Experts: Time to seed lawns is now

PARKERSBURG – With spring and summer coming on strong, area residents are looking for ways to spruce up their lawns.

Larry Ohrn, retail manager for Scots Landscape in Vienna, said most grass seed is planted during fall weather to take advantage of the last few days of cold and the spring thaw.

Ohrn said the seed is aided by the freezing and thawing of early spring weather. The process helps work the seed into the ground.

Planting seed beyond freezing weather, planters need to loosen the top two or three inches of soil before sowing seeds.

Debbie Herb, store manager for Thomsons Landscaping in Marietta, said she prefers fall planting over laying seed in the spring.

“With spring seeding you can get a fair amount of weeds, and if it gets to be a hot or you are not watering properly, you can end up burning up the grass before it really can grow,” she said.

“We really prefer fall seeding.”

But Herb said if you missed the fall window, you can still seed a lawn, it just might take a bit more work.

After the grass seeds has been sown, it should be covered with straw or peat moss, Ohrn said. Straw is more common for coverage, due to price.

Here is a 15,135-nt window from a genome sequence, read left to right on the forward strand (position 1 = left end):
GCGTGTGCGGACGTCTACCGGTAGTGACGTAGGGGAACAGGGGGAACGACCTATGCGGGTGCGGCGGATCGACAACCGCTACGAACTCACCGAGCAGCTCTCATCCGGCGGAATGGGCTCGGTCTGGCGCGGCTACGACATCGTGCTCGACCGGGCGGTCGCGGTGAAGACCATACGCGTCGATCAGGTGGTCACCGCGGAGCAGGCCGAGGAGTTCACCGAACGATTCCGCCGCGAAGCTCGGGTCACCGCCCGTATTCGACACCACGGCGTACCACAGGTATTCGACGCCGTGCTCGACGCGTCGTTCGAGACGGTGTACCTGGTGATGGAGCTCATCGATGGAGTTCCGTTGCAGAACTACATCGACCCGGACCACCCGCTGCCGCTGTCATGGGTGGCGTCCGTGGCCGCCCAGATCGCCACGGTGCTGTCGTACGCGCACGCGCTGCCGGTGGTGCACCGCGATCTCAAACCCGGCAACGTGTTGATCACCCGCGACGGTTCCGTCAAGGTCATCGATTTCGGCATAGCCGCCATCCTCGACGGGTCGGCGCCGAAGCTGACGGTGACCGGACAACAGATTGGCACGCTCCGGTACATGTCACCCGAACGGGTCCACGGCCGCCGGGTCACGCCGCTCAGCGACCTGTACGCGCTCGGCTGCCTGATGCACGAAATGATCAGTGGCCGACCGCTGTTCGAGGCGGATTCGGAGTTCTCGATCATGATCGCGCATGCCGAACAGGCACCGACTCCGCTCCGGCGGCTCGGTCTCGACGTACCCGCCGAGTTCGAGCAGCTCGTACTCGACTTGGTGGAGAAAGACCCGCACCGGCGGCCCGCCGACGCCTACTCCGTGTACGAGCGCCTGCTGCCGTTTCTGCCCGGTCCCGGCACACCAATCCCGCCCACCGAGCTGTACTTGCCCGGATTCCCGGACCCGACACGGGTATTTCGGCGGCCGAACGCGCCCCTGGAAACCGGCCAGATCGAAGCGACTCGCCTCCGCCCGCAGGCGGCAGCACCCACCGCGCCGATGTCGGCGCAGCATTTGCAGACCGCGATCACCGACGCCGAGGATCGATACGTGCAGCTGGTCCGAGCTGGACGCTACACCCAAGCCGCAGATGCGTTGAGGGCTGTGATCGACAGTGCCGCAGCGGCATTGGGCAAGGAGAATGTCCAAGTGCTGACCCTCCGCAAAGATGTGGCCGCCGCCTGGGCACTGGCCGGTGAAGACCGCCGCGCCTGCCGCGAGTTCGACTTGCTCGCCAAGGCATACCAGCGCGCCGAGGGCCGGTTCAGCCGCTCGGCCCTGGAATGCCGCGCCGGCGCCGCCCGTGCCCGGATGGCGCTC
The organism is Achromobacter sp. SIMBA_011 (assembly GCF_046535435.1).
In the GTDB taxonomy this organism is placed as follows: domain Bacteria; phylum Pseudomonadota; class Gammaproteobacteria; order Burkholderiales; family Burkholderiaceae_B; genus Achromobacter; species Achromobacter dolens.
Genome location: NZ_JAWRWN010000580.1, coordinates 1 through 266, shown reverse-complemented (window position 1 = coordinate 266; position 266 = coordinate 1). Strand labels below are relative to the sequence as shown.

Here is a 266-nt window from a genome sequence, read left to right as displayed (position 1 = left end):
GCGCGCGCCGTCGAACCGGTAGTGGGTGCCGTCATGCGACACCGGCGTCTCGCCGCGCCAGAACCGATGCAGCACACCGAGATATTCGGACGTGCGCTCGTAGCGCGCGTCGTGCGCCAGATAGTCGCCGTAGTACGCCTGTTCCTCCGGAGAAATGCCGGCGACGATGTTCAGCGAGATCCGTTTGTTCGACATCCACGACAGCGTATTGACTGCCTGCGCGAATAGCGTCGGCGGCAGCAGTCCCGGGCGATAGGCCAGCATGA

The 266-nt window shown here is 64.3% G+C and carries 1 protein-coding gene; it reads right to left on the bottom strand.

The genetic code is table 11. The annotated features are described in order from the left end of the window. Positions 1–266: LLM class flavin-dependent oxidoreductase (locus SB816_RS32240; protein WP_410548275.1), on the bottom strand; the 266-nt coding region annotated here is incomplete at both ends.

Fertilizer and (pelletized) lime is also recommended to assist growth. Lime needs to be applied every few years to soil.

“Right now grass is greening up,” Ohrn said. “It has been dormant all winter.”

Herb said she uses a gridiron blend which contains a mix of grass seed, including tall fescue, a thing bladed grass which is drought resistant.

“It does well in the clay soil around here and does as well as anything we’ve used before,” she said.

Herb recommends a blend of grass seeds to help the lawn better resist any kind of mold or disease which might target one specific breed.

“You don’t want to pigeonhole yourself,” she said.

Turfbuilder Carpet maker is the number one seller for Scots, Ohrn said, calling it a “top of the line” product.

Scots carries a variety of grass seed and mixes of all types of lawns and uses.

“We have shade, beauty, heavy traffic, drought tough mixes,” Orhn said.

Herb also warned those seeding lawns against using weed and feed mixes before the new lawn has had a chance to take root.

“You can end up killing your grass along with the weeds,” she said. “If you put down a crab grass preventer, you will kill the crab grass and the grass seed.”